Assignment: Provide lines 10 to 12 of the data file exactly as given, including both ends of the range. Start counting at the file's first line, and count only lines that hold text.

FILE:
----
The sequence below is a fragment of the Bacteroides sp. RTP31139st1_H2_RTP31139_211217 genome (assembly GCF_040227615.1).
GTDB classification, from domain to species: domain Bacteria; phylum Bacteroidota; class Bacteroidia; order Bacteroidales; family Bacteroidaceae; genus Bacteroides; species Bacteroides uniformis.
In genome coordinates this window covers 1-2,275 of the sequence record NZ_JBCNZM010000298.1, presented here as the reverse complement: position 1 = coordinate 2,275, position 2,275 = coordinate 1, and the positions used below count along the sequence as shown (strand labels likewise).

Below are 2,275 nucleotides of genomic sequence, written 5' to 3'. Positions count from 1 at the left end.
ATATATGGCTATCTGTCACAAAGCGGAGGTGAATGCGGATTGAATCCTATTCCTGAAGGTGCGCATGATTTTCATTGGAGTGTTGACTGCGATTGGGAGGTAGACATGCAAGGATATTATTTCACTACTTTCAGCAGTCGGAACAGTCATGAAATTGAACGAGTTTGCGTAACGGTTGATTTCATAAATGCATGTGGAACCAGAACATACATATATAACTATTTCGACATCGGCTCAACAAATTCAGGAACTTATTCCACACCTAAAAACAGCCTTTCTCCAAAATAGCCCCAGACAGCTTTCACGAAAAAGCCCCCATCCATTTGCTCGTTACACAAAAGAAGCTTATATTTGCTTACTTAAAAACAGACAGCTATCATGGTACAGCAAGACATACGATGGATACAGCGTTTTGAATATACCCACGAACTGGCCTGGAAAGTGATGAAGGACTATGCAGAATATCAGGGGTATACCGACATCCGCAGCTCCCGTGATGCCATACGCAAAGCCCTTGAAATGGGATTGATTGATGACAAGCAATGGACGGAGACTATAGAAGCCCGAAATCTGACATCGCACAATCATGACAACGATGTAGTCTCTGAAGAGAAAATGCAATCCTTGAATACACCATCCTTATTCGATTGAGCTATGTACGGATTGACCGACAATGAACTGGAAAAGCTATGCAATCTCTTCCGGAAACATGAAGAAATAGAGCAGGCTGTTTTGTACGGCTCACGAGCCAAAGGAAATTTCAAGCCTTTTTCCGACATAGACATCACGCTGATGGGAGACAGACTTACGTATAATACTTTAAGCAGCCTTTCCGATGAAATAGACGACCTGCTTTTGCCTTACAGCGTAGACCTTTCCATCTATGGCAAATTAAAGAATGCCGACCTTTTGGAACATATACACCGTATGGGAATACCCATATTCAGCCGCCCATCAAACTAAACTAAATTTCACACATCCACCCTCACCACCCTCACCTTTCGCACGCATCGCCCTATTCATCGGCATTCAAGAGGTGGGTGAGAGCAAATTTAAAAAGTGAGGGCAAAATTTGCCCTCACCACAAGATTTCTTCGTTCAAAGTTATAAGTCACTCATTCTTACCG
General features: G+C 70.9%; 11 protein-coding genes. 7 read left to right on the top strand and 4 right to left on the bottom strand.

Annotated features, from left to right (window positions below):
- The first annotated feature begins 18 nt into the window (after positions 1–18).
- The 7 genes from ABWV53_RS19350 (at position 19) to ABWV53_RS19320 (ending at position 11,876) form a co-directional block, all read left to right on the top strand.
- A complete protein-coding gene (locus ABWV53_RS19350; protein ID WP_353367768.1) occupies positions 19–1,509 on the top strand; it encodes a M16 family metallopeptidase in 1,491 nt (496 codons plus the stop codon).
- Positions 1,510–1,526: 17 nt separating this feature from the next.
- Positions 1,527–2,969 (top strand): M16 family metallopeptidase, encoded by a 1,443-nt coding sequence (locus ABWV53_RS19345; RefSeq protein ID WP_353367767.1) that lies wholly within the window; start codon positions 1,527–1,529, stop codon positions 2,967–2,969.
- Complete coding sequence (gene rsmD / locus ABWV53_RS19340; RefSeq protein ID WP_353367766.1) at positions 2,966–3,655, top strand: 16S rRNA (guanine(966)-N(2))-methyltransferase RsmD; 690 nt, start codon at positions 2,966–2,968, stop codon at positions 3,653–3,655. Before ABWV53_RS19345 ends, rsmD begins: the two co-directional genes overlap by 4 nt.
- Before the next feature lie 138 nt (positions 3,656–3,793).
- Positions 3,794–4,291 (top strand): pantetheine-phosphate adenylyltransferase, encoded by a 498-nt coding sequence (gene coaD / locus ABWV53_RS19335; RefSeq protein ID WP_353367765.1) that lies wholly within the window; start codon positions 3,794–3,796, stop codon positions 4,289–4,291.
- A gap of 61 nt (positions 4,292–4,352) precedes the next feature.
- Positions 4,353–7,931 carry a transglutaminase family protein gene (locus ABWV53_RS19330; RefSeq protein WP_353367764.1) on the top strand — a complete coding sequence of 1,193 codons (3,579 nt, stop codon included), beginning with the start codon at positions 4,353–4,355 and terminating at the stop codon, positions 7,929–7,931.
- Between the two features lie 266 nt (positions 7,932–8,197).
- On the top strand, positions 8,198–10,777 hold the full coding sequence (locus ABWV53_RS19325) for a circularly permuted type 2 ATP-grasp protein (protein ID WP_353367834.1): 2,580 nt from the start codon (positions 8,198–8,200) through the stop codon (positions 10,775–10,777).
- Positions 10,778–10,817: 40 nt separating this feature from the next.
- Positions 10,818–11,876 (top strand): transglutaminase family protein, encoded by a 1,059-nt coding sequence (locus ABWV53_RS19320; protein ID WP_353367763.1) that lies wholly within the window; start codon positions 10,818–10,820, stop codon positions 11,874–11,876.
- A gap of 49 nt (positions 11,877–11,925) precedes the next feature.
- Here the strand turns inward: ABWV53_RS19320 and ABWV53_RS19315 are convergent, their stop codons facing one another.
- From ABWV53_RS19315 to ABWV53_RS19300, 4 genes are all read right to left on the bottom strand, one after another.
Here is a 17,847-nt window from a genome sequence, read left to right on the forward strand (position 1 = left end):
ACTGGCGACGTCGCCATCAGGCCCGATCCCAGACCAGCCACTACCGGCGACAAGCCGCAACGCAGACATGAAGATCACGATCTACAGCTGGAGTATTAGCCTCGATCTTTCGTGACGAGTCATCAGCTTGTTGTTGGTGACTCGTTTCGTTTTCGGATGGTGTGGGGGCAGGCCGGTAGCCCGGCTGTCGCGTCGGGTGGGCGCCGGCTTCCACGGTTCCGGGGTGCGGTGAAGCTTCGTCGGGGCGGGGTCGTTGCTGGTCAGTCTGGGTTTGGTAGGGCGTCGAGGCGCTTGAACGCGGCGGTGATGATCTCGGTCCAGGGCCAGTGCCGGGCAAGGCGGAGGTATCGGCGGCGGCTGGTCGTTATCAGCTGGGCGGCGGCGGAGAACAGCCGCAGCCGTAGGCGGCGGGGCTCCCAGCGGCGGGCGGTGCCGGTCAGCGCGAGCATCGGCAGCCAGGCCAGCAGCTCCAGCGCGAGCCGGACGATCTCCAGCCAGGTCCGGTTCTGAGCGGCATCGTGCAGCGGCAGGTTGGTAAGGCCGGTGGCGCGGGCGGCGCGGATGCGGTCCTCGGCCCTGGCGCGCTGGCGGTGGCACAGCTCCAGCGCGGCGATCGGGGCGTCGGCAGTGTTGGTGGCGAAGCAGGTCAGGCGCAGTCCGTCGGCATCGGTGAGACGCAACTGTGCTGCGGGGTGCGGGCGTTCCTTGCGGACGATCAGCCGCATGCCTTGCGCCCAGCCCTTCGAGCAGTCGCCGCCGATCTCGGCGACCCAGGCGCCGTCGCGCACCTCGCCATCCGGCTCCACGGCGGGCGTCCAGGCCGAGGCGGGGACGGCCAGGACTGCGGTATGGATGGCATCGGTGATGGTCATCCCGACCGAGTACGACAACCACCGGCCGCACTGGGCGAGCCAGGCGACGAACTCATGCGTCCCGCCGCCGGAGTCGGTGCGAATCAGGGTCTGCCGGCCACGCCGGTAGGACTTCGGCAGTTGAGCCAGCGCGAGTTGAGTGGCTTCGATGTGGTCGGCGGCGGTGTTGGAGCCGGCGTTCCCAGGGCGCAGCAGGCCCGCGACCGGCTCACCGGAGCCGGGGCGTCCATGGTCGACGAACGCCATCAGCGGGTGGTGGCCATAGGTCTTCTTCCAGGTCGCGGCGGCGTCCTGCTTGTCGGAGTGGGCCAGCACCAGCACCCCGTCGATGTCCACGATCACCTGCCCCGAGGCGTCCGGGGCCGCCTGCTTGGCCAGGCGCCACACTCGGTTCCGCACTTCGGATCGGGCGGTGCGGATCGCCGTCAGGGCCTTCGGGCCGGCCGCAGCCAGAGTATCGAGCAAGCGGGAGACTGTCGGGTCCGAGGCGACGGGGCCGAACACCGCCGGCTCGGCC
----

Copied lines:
- A complete protein-coding gene (locus ABWV53_RS19350; protein ID WP_353367768.1) occupies positions 19–1,509 on the top strand; it encodes a M16 family metallopeptidase in 1,491 nt (496 codons plus the stop codon).
- Positions 1,510–1,526: 17 nt separating this feature from the next.
- Positions 1,527–2,969 (top strand): M16 family metallopeptidase, encoded by a 1,443-nt coding sequence (locus ABWV53_RS19345; RefSeq protein ID WP_353367767.1) that lies wholly within the window; start codon positions 1,527–1,529, stop codon positions 2,967–2,969.